Labour shadow minister branded 'shameful' for using Prince Philip's resignation to make political point

Kate McCann
Chi Onwurah - 2016 Getty Images

A Labour shadow minister has been branded "shameful" for using the Duke of Edinburgh's decision to retire to promote a campaign about pension inequality. 

Chi Onwurah was forced to defend her decision to tweet about Prince Philip's announcement after Conservative candidate Nadhim Zahawi called on her to apologise for the remarks. 

Ms Onwurah tweeted: "Congratulations to Prince Philip on retiring in financial security at time of his choosing from a job he enjoys #forthemanynotthefew #waspi."

The Labour leader Credit: PA

"Waspi" refers to the Women Against State Pension Inequality campaign which aims to highlight concerns that some women born in the 1950s will be forced to work longer than their peers.

Mr Zahawi, the Conservative candidate in Stratford-upon-Avon, said he was "shocked" by the shadow business minister's remark.

He tweeted: "That is shameful & wrong. I am truly shocked by your comments. The Royal family should be kept out of politics. I hope you will apologise."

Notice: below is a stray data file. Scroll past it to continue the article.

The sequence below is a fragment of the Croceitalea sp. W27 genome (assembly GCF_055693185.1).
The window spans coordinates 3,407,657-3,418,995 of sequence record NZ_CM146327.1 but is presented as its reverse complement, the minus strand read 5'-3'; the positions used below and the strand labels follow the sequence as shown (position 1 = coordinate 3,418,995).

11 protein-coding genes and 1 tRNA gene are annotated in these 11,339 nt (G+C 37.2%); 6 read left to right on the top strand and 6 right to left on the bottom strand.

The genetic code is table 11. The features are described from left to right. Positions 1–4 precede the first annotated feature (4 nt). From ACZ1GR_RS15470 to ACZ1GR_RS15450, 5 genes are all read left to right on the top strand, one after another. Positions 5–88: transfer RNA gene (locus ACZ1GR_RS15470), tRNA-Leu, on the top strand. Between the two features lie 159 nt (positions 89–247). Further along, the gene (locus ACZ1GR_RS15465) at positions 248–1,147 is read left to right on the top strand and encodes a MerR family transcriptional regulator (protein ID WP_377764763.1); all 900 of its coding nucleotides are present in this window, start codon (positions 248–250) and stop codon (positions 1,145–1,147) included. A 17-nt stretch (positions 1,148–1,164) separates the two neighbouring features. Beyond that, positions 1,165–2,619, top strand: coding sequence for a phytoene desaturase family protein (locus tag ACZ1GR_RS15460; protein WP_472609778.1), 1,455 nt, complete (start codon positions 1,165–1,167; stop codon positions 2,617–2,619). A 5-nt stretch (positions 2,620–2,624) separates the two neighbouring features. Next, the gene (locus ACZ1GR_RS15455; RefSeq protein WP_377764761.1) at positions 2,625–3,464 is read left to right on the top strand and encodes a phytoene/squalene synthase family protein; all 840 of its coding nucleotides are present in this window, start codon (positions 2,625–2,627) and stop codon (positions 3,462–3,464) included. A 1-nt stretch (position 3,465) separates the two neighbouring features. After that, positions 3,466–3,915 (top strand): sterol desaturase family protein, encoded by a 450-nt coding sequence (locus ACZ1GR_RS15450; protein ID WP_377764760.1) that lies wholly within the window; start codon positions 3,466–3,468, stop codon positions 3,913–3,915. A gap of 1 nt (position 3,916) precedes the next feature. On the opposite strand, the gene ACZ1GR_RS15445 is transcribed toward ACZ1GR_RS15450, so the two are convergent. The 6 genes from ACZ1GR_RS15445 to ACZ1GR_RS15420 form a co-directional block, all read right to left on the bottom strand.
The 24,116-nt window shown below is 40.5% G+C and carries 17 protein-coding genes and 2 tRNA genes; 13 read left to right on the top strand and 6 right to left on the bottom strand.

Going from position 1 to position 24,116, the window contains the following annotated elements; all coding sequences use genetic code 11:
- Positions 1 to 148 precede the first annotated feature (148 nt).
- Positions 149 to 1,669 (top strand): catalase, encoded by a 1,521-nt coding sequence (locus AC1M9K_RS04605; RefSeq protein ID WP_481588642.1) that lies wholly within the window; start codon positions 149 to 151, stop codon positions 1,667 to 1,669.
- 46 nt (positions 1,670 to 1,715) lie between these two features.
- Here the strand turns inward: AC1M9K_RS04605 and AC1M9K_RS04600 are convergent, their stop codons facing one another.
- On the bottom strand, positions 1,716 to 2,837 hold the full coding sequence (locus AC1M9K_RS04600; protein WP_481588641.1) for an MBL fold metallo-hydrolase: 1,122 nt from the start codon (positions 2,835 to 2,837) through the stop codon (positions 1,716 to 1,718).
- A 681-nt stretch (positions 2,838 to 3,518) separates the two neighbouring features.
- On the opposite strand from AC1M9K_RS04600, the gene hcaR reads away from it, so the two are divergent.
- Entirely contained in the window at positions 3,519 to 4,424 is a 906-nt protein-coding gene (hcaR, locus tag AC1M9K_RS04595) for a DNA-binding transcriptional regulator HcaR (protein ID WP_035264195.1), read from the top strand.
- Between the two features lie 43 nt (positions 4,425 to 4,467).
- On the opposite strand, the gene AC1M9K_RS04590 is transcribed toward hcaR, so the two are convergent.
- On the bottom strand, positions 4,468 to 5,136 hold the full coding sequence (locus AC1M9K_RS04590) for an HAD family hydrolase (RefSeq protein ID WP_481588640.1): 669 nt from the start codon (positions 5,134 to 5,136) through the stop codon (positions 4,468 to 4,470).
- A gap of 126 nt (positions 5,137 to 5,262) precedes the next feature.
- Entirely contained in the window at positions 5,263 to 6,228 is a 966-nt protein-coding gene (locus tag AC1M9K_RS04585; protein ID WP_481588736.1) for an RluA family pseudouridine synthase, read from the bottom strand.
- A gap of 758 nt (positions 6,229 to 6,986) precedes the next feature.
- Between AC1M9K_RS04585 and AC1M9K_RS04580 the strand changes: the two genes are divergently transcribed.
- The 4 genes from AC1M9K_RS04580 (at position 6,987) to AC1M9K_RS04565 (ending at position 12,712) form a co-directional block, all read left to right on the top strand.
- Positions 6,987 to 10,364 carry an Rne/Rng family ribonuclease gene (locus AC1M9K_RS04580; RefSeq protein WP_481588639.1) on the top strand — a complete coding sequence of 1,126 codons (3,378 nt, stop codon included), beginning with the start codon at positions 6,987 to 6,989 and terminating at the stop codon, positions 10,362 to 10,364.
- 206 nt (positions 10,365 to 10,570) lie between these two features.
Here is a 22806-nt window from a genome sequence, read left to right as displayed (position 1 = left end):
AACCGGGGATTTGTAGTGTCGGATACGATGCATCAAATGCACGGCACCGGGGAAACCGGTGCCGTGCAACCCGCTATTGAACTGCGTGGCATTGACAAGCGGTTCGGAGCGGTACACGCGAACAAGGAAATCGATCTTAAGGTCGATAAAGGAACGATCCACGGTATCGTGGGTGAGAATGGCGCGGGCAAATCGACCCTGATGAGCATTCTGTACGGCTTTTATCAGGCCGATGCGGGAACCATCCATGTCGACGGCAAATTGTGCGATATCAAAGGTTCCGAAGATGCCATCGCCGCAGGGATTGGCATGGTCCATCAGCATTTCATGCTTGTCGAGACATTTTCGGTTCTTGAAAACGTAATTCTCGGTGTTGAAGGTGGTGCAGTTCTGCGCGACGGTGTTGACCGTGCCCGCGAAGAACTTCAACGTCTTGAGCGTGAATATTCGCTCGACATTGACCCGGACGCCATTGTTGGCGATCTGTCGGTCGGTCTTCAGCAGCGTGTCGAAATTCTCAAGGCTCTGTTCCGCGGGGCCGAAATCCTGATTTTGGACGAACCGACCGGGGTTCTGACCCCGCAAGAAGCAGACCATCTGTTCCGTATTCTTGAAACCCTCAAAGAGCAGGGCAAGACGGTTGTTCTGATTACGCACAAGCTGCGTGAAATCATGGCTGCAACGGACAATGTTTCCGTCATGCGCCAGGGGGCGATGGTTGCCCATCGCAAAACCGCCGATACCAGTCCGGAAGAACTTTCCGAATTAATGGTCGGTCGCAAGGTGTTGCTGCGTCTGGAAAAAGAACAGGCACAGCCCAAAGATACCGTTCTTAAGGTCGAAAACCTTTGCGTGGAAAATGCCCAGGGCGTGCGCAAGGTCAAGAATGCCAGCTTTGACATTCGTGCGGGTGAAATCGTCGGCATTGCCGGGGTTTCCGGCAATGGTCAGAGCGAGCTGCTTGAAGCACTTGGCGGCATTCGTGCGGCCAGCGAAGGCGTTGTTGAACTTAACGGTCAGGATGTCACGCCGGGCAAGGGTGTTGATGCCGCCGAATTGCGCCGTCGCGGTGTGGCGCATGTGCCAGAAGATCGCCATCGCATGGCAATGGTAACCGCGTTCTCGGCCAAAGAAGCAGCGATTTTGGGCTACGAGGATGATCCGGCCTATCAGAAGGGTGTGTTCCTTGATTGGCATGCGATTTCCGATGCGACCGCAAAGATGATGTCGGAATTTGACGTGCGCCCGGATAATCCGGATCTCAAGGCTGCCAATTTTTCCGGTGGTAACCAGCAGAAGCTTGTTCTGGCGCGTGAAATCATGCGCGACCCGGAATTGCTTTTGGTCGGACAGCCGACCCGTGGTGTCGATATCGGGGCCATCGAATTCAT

Nadim Zahawi Credit: Telegraph

Andrew Rosindell, Conservative candidate for Romford, added: "I am disgusted by the comments made by Jeremy Corbyn's Labour candidate, Chi Onwurah, to imply Prince Philip is not a dedicated public servant. 

"Prince Philip has gone 30 years beyond retirement age carrying out hundreds of engagements every year across Britain and indeed the world. 

"Yet along with Jeremy Corbyn's demand to scrap the monarchy, and his refusal to sing the National Anthem, one of his frontbenchers has now put out this tasteless comment." 

Ms Onwurah, Labour's shadow business minister before the dissolution of Parliament, later defended her actions by tweeting: "I have huge respect for Prince Philip & the Royal family, but also want others to enjoy same freedom of retiring when & how they choose..."

Prince Philip Credit: Reuters

She told The Daily Mail: "I just don’t understand how that’s taken as being critical. "What I was trying to say is wouldn’t it be great if everyone could make this same kind of contribution to the public or private sector that Prince Philip has been able to make over such a long time, and to be able to choose how and when they do that."

Her remark followed Prince Philip's decision to announce his retirement from Royal duties later this year, although he added that he may still attend some events from time to time. 

He will be 96 later this year. 

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